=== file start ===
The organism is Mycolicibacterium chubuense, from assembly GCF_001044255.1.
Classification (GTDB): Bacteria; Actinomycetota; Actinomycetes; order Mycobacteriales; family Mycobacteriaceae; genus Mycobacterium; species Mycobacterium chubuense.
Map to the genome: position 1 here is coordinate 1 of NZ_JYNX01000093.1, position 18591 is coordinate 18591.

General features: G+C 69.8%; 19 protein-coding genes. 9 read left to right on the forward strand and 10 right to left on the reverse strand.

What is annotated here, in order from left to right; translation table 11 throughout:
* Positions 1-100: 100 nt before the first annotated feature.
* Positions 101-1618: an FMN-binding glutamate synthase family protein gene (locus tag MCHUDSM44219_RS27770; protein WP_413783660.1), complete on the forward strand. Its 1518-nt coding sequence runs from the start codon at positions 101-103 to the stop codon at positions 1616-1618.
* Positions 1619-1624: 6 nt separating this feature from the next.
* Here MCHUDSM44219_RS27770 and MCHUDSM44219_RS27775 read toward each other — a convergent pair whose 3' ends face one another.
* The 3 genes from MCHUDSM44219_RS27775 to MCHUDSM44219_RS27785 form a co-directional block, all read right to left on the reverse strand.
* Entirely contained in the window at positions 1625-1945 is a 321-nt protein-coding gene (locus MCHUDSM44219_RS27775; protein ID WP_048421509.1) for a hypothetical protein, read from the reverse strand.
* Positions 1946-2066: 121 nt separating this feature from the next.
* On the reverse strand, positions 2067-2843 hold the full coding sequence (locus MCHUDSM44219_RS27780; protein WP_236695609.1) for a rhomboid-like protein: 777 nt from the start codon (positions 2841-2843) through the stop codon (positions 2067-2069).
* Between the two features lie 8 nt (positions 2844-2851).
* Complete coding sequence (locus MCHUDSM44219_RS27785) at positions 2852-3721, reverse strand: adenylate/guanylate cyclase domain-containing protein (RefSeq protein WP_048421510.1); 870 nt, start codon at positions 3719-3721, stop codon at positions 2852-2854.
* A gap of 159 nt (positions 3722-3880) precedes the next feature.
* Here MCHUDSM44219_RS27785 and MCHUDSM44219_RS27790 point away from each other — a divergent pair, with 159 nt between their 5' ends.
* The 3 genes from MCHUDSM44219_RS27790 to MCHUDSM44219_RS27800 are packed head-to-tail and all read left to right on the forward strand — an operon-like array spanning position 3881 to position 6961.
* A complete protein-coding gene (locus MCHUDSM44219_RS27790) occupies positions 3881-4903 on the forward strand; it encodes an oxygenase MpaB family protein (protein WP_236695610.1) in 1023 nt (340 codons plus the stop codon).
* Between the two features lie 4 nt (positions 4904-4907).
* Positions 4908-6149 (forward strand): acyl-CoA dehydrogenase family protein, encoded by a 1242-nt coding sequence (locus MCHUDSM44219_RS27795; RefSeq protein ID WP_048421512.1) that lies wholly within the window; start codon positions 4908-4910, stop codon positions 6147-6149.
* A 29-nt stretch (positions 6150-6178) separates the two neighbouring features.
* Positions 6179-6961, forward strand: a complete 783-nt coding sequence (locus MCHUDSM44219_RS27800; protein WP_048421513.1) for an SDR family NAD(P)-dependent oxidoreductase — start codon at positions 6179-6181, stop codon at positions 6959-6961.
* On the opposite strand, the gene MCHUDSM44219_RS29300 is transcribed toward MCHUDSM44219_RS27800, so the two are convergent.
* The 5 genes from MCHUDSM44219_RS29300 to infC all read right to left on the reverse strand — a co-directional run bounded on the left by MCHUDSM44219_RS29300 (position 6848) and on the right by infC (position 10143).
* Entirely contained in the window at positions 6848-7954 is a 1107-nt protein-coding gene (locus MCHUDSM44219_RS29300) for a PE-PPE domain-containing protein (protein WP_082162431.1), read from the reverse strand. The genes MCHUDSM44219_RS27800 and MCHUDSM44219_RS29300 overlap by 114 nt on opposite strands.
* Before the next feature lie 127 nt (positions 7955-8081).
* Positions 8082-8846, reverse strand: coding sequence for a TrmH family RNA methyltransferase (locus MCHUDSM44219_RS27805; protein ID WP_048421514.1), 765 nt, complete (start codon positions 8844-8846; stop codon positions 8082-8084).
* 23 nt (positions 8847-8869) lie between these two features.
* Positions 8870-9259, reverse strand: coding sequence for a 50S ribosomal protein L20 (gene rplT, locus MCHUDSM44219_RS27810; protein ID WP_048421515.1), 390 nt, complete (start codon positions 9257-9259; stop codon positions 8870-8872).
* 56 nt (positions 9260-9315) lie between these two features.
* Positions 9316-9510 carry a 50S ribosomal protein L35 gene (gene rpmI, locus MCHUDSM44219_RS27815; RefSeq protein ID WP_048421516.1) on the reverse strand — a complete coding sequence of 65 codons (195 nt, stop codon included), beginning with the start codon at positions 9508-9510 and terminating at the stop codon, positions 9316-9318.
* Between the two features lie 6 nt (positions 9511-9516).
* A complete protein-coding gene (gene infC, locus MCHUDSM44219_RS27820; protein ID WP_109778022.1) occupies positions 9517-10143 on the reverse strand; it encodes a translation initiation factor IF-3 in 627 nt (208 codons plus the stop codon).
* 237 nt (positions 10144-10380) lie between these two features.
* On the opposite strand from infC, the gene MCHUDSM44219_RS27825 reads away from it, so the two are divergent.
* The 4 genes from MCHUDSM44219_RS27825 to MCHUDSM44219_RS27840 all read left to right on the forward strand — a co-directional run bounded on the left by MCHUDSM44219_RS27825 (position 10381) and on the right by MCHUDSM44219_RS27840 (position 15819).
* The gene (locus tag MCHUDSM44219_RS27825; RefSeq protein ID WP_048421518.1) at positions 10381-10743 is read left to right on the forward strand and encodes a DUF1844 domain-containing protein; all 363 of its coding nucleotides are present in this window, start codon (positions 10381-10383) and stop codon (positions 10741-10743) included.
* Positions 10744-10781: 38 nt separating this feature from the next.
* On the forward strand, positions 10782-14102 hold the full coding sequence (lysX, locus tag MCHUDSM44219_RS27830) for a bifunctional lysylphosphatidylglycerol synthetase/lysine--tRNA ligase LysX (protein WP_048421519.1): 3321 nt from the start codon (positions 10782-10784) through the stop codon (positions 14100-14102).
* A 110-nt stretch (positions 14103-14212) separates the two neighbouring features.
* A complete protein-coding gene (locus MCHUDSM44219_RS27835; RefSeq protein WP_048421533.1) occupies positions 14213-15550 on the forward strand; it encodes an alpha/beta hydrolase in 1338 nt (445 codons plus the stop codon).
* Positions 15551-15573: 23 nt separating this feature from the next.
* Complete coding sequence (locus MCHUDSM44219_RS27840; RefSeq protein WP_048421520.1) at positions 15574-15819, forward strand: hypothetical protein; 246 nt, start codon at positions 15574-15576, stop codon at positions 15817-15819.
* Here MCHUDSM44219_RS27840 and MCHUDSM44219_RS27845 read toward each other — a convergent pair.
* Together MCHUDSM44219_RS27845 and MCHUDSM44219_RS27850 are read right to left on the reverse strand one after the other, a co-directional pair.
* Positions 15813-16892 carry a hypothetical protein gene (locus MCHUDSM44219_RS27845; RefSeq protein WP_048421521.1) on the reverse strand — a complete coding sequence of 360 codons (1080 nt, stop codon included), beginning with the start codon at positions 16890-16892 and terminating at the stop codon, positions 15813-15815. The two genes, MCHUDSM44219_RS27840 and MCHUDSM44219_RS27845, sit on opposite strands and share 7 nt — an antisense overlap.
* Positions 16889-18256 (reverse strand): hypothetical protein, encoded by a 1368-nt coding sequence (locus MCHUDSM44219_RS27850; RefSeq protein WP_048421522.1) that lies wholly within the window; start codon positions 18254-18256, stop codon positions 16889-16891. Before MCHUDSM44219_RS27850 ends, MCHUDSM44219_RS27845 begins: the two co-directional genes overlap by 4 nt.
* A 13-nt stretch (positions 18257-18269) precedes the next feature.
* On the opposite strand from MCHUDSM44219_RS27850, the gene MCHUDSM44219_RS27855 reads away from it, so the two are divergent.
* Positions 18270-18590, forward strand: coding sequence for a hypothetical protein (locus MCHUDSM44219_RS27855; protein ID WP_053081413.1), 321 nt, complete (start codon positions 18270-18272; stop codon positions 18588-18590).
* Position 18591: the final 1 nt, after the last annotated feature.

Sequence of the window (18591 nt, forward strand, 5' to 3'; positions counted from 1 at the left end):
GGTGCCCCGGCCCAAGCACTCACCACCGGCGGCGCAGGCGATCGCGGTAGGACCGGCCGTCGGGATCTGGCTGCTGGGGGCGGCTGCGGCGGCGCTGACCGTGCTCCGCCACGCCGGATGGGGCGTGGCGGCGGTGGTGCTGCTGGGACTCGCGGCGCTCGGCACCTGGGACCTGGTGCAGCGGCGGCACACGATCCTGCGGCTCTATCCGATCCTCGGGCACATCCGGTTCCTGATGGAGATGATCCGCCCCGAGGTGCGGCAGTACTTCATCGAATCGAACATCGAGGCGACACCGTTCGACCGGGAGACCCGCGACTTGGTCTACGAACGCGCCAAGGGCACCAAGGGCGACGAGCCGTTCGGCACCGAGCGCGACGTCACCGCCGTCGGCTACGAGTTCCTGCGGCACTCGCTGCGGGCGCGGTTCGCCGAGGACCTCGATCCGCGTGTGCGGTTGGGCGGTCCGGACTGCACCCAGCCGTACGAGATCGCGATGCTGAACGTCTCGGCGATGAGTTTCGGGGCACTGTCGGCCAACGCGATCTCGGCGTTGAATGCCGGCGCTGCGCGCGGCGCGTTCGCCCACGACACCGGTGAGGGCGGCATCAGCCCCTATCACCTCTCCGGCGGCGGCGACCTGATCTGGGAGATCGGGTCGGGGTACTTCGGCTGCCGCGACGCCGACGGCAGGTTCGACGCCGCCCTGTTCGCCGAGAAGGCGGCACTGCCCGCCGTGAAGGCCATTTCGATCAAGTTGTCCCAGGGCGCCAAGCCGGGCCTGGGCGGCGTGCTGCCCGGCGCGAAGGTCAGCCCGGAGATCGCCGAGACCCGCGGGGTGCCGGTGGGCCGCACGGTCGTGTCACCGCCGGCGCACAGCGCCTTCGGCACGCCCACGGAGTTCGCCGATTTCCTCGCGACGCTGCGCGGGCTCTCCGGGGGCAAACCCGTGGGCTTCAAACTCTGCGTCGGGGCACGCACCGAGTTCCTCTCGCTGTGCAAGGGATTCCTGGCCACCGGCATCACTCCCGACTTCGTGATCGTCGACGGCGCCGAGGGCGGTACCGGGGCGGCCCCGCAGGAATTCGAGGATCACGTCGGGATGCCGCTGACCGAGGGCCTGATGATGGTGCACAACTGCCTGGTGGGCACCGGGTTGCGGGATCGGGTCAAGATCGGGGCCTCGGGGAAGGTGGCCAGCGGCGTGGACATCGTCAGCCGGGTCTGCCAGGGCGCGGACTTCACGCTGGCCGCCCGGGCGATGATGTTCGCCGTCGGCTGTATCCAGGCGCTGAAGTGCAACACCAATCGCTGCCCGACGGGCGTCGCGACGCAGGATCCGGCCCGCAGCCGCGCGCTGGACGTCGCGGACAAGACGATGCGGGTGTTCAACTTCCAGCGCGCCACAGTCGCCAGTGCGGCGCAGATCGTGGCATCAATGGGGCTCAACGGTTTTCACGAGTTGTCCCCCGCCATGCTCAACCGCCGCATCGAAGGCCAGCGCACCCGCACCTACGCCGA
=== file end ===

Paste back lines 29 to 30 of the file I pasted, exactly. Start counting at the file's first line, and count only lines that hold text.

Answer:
* 23 nt (positions 8847-8869) lie between these two features.
* Positions 8870-9259, reverse strand: coding sequence for a 50S ribosomal protein L20 (gene rplT, locus MCHUDSM44219_RS27810; protein ID WP_048421515.1), 390 nt, complete (start codon positions 9257-9259; stop codon positions 8870-8872).